|Nancy Pelosi pretends to be Catholic.|
Being a Christian requires adherence to God's law, and some of His law requires very little interpretation. (Some of it's tricky and confusing and Biblical scholars have spent thousands of years debating it, but some of it is really, truly self-evident.)
Anyway, so it was with a lot of laughing that I read a Facebook posting of Rep. Paul Davis. He is up in arms about a Capital Commission prayer list that includes the line, "target prayer for dark spiritual areas of Southeast Kansas, Kansas City Kansas and North Johnson County."
This is truly offensive. As a lifelong resident of Lawrence, I can say firsthand that it is a place rooted deeply in spirituality, where caring for your neighbors is BOTH practiced and preached.Sorry, this just makes me laugh so, so hard. This Capital Commission hosts Bible studies in the Governor's Office once a week. There, they study the Christian Bible -- or maybe the Catholic one. I don't know. The Governor is Catholic and some of you Protestants may not consider Catholics Christian, but you get the drift. We're talking about People of the Book -- these are people who believe that Jesus is the Savior, He came to earth and lived among us, died and rose again, and that those who walk with Him will have everlasting life. (Wanna know more? Start here. And here is some information on the next step, discipleship. And here's a little on Christians' role in government.)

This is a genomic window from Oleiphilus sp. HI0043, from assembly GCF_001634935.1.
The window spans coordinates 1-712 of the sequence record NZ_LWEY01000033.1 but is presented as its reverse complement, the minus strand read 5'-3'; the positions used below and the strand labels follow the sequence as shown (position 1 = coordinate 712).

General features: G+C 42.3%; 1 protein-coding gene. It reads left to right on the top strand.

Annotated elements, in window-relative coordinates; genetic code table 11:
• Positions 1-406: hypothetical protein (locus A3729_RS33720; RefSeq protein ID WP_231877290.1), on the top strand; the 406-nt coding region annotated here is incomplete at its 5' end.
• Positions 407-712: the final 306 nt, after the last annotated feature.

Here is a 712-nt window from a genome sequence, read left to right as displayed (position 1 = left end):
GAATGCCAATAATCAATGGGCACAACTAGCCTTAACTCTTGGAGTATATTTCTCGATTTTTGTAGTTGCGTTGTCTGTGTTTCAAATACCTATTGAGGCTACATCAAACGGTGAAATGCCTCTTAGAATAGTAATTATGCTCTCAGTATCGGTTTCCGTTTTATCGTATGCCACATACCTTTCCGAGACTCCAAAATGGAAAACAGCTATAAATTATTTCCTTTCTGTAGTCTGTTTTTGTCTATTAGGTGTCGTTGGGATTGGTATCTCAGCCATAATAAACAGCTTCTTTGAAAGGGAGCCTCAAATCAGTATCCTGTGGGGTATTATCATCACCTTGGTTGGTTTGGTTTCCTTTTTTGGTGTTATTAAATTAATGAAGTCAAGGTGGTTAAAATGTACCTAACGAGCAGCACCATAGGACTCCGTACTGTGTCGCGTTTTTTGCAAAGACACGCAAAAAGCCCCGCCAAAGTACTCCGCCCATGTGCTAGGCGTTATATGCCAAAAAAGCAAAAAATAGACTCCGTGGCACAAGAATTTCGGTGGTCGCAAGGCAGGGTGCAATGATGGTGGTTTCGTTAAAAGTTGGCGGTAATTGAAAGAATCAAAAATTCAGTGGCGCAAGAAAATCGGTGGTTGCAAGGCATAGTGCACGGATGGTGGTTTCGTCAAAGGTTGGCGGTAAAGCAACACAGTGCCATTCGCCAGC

What I'm trying to say here, and not very well, is these are people praying for Christian understanding -- not deep spirituality. There's a difference between the two. I'm sure there are many people in Lawrence who daily say prayers to Gaia asking her (it??) to bless their vegan lifestyles or whatever. Those people are in a spiritual darkness if they don't know the Christian God. This is what Christians believe. (It's right there in the Book. You can look it up.)
I guess the part that amuses me the most about Davis' post, and the knee-jerk liberals pretending to be offended that their "spirituality" is being questioned, is that the far more offensive part of the prayer list is the part essentially seeking prayers for the Governor's agenda.
Apart from issues of great moral concern (ahem. Yes, I'm talking about the not-so-moral practice of ripping unborn babies from the womb and dumping them in garbage cans.) I would feel petty asking God to intervene on something that seems so small time-y, like judicial reform.
But I'm no theologian, and I personally believe the conversations between individuals and God are largely a private affair. However, of all the things to be offended by, praying for peoples who are less likely to be know God, based on a whole host of things including the fact that they are Democrats, is hardly worth getting oneself all huffy.
If I was a Democrat, which thankfully, I am not; or easily offended, I think I'd probably be much more offended about praying for a certain (not really moral-related) policy to be enacted than I would be over someone (gasp!) wanting to pray for me.
Side note: I fully support the Governor's proposal for judicial reform. It's just not on my personal prayer list.